Stereotypes in ads are bad for men’s health – so what’s the cure?
The impact of narrow gender stereotypes on men’s mental health is better understood than ever before. But as adland grapples with how to tackle the problem, there’s debate over whether it’s best to reinvent expectations around gender stereotypes or try to abandon their use altogether.
Alex Grieve has a problem with Peppa Pig. “Or, more specifically, Daddy Pig. Because as a daddy, I don’t see myself reflected back.“
The chief creative officer of AMV BBDO avows that: “I am not inept, lazy or hopeless. I like flowers, cooking and, as it happens, cleaning. When my football shirt gets dyed pink in the wash, I do not declare like Daddy Pig that ’it looks like one of mummy’s dresses’. I joked with my girls about this at the beginning and, after a while, Peppa Pig went from being played all the time to none of the time. Not because I forced them (well, not much) but rather because they ended up agreeing that Daddy Pig really was a ’silly daddy’.”
Stereotypes are just not true, says Grieve. “What they loudly say is, ’you don’t get me’. Any work that elicits this response will fail to connect. This is the lesson of Daddy Pig.“
Gender stereotypes, whether communicated via advertising messages, popular media (including Peppa Pig) or throughout wider society, contribute significantly to ill mental health. Increasingly, it is recognized that eradicating sexist tropes is a public health cause, as well as a moral and political issue. In particular, the ad industry now recognizes that outdated, narrow depictions of manhood and masculinity are just as corrosive as misogynistic tropes.
One recent survey suggests that public awareness of these harms is more widespread than ever before. The MANdate study, conducted by the Campaign Against Living Miserably (Calm) and Joe Media, found 64% of British men believe negative portrayals in advertising cause real damage. An even larger majority feared that stereotypes of masculinity broadcast across social media endangered their mental health.
While brands and advertisers are taking more concrete action to tackle the issue, from the UN-led Unstereotype Alliance to the Advertising Standards Authority (ASA) ban on gender stereotypes in the UK, the question still remains – how can ad agencies speed along the elimination of negative portrayals of men?
According to Lori Meakin, founder of creative agency Joint, the work begins with listening to alarm bells such as the Calm survey. “We need to properly hear the 64% of men in MANdate’s study,“ she says. “The way we currently represent men, women and those who defy binary definition is frustratingly narrow and often downright damaging.“
But she says, the solution is simple. “Get out there and listen to the ways in which you ignore them or diminish them. Only then can we reflect the spectrum of masculinities and femininities that are people’s real experiences, and dismantle the sneaky, systemic sexism that belittles us all.“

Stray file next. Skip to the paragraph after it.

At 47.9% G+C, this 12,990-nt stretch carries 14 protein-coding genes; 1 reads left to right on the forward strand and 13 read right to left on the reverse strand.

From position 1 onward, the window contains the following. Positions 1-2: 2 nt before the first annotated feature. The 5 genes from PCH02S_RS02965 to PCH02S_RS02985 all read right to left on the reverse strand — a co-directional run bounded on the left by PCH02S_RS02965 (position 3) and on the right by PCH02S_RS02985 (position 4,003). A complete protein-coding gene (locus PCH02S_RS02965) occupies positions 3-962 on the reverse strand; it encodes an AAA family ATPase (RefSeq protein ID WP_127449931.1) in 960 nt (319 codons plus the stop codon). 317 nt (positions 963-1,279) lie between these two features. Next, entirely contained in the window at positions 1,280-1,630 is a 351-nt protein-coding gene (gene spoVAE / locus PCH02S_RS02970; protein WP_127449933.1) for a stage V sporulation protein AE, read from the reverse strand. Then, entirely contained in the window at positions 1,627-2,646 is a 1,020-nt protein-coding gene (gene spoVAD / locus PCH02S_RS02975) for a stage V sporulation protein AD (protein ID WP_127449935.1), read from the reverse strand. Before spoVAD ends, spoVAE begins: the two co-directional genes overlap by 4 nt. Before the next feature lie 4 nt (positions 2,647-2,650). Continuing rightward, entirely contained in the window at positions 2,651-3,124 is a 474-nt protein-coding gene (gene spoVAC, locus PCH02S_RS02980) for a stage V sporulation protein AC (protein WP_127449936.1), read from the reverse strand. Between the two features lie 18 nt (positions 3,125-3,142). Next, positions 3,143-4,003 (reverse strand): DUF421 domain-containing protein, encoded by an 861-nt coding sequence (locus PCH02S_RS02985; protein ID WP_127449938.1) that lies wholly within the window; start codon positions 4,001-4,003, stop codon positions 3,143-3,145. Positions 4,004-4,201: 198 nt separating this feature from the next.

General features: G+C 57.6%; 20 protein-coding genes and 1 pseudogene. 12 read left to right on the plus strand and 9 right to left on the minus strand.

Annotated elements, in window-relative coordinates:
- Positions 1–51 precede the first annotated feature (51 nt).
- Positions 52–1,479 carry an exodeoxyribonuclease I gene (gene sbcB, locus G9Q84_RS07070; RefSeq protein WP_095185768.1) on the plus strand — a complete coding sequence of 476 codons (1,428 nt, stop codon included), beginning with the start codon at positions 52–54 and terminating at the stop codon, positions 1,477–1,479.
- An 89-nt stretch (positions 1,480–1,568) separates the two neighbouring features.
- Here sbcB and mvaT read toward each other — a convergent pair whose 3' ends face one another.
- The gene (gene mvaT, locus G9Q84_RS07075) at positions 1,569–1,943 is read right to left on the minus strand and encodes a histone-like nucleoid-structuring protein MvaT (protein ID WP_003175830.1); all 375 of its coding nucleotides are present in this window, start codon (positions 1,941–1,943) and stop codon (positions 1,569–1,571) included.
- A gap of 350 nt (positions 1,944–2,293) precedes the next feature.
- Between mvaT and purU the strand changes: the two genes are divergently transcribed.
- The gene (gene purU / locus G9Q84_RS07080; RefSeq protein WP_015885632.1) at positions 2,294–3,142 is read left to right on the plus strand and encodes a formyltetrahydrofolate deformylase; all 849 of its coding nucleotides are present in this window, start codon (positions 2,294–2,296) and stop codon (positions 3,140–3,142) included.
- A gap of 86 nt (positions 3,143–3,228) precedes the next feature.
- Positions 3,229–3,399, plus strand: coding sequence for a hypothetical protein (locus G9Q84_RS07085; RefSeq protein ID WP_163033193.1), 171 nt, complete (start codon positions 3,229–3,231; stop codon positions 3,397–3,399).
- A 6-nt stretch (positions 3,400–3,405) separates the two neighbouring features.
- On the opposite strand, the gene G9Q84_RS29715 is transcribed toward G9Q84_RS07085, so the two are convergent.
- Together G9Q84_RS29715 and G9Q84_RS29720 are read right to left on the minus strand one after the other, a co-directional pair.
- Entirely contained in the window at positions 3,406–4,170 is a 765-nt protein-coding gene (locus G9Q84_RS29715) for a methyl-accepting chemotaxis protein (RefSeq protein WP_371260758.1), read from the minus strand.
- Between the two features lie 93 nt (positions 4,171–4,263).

Laura Gibson, head of social at Cheil UK, suggests reinterpreting age-old gender associations in creative. “It’s time to change how we define men – how we define their confidence, their bravery, their strength. It is time to forget about ‘man up’ culture and tell men that it’s OK to reach out.
“That’s being confident. That’s being brave. That’s being strong.“
Reinvent or remove?
For Steven Moy, chief executive officer at Barbarian, two solutions come to mind. “The first short answer is simple: mandate diverse teams. Both clients and agencies must hold themselves and each other accountable to this with every assignment. The second short answer is to empower your entire teams to listen to each other when interrogating the work. Allow for an environment of psychological safety and empowerment where team members across departments, levels and walks of life can comfortably question the work at any stage of development.“
Tamryn Kerr, creative director of VMLY&R, has similar suggestions. “The next generation of men are watching, so advertisers need to combat harmful stereotypes every day. And as creatives, it’s also in our best interest. Don’t be afraid to ask different people around you what they think, and be sure to listen – especially if you begin to hear common themes emerging.
“Battle unconscious bias by flipping characters’ genders in your script to help avoid unintentional slip-ups. Have an encyclopaedic knowledge of the ads out there so you know the best and worst in class.“
However, Greg Ricciardi, the president, chief exec and founder of agency 20nine, suggests that agencies abandon gender segmentation altogether, rather than merely reforming how they use it. “Brands are more concerned than ever about their role in breaking down gender stereotypes, but they need to understand that the needed shift is less about individual campaigns and more about an overarching mindset. Continue the shift to real life and less of the fantasy of what Hollywood has defined men to be. It’s not the 1950s anymore. It’s time to show equality and less segmentation of the genders. Start there and better advertising will follow.“
Bob Bailey agrees. The founder and chief exec of Truth Collective says: “The gender explosion and understanding has barely begun, with a growing appreciation of gender in myriad forms and terms, so let’s not fall into the other gender stereotype or sexism of binary, two gender only.
“And if brands are afraid to buck tradition, they should remember that 85% of consumers say equitable representation shows a brand’s commitment to all customers, and if they do the same they’ll be selling plenty.“
Grieve’s conclusion has led him to a similar place. He says we must end gender stereotypes, and not just because it is the right and necessary thing to do but also because it is the smart thing to do. “Ultimately, we are in the effectiveness game. The quicker we all understand gender stereotypes stop work from working, the quicker they will end.“